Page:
- Set a secure connection. Connect an ethernet cable directly into your computer so you’re not relying on spotty WiFi. For voice, I strongly advise using a cellphone or landline to call into the provided conference call number, rather than rely on the computer’s microphone. (In fact, I silence the volume on my computer entirely.) When you call in, you’ll be able to problem-solve with the employer if your Zoom meeting isn’t connecting. And if your webcam freezes, the picture might get fuzzy, but your conversation will continue flowing without awkward delays.
- Identify potential problems and come up with back-up solutions. What if the video software doesn’t work? That doesn’t have to mean the end of the call. Be ready to suggest other options, such as FaceTime or Google Hangouts. Have your Skype account pulled up and ready to go as backup. Right now, employers are overwhelmed. Your goal is to identify problems they’re having and suggest ways you can help. If you can tell the employer is hesitating on setting a date for you to get started in the office, inform them that you have Photoshop or AutoCAD on your computer at home and could work remotely. Show you’re adaptable to other options. Ideally, you already have established yourself as a reliable person as a candidate, so they may feel more comfortable in your ability to work remotely. Plus, the employer will appreciate that you could adapt and problem-solve in the moment.
Send a message to internship supervisors you’ve had in the past to see if they need help with design or administrative work that can be done remotely.
In addition to interviewing, here are other ways to work on your career and job search while social distancing
Finesse your online portfolio and resume. Perfect your application materials now so you can hit apply as soon as your dream employer starts posting jobs again. If you’d like more targeted support from Jefferson’s Career Services staff, you can make an appointment in Handshake. We’re offering virtual resume reviews, one-on-one appointments and mock interviews over the phone or through Adobe Connect.
Learn the new skill you’ve been putting off. If you’ve always wanted to learn coding but felt too busy, now is the time to invest in yourself. Udemy offers inexpensive courses on SEO and coding, and Skillshare features free classes on topics such as graphic design, e-commerce and freelancing.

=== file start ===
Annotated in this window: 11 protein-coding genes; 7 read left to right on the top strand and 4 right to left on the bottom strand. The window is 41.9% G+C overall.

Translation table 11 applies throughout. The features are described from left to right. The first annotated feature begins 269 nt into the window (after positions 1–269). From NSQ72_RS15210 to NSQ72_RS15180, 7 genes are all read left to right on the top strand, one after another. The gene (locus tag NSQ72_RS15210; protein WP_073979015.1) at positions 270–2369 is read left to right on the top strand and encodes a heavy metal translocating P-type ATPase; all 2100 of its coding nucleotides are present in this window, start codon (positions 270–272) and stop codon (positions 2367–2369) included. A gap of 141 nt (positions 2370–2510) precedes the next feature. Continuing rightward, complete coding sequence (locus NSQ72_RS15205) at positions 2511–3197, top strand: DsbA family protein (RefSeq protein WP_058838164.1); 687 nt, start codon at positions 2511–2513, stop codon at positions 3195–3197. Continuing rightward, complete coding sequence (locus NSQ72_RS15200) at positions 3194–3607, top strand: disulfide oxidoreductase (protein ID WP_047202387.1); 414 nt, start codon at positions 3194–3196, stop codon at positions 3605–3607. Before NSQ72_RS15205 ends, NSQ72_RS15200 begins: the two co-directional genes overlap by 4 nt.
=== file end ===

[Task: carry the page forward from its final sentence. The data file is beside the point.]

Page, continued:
Be visible on LinkedIn. Social distancing doesn’t apply to online visibility. Add posts about topics relevant to your industry to get on employers’ minds. Reach out to alumni contacts you’ve met this year to let them know you’re thinking about them and hope they’re doing well. Send a message to internship supervisors you’ve had in the past to see if they need help with design or administrative work that can be done remotely.
The worst thing you could do in a time of social distancing is to get out of the job search game entirely.
Get creative on how you can contribute from afar. Think of ways you can help others get through these tough times while contributing your professional skills. If you’re a health sciences major, start a Facebook community group to help people in your neighborhood obtain the supplies or support they need to get through COVID-19. If you’re a visual communication design student, put together an infographic about social distancing to share on your social media pages. Once you get back to interviewing, this will offer you a rich set of experiences and problem-solving know-how to talk about to a potential employer.
Remember, this will one day end. The worst thing you could do in a time of social distancing is to get out of the job search game entirely. Keep submitting your resume to jobs and internships on Handshake (log in with your Campus Key)—employers continue to post new opportunities daily. Sign up for Campus Philly’s online-only Intern Philly event where you can search for internships or full-time jobs through Monday, March 30. Keep your resume circulating so that when the social distancing ends, your job search isn’t just beginning.
Ainsley Maloney is associate director of industry relations at Jefferson.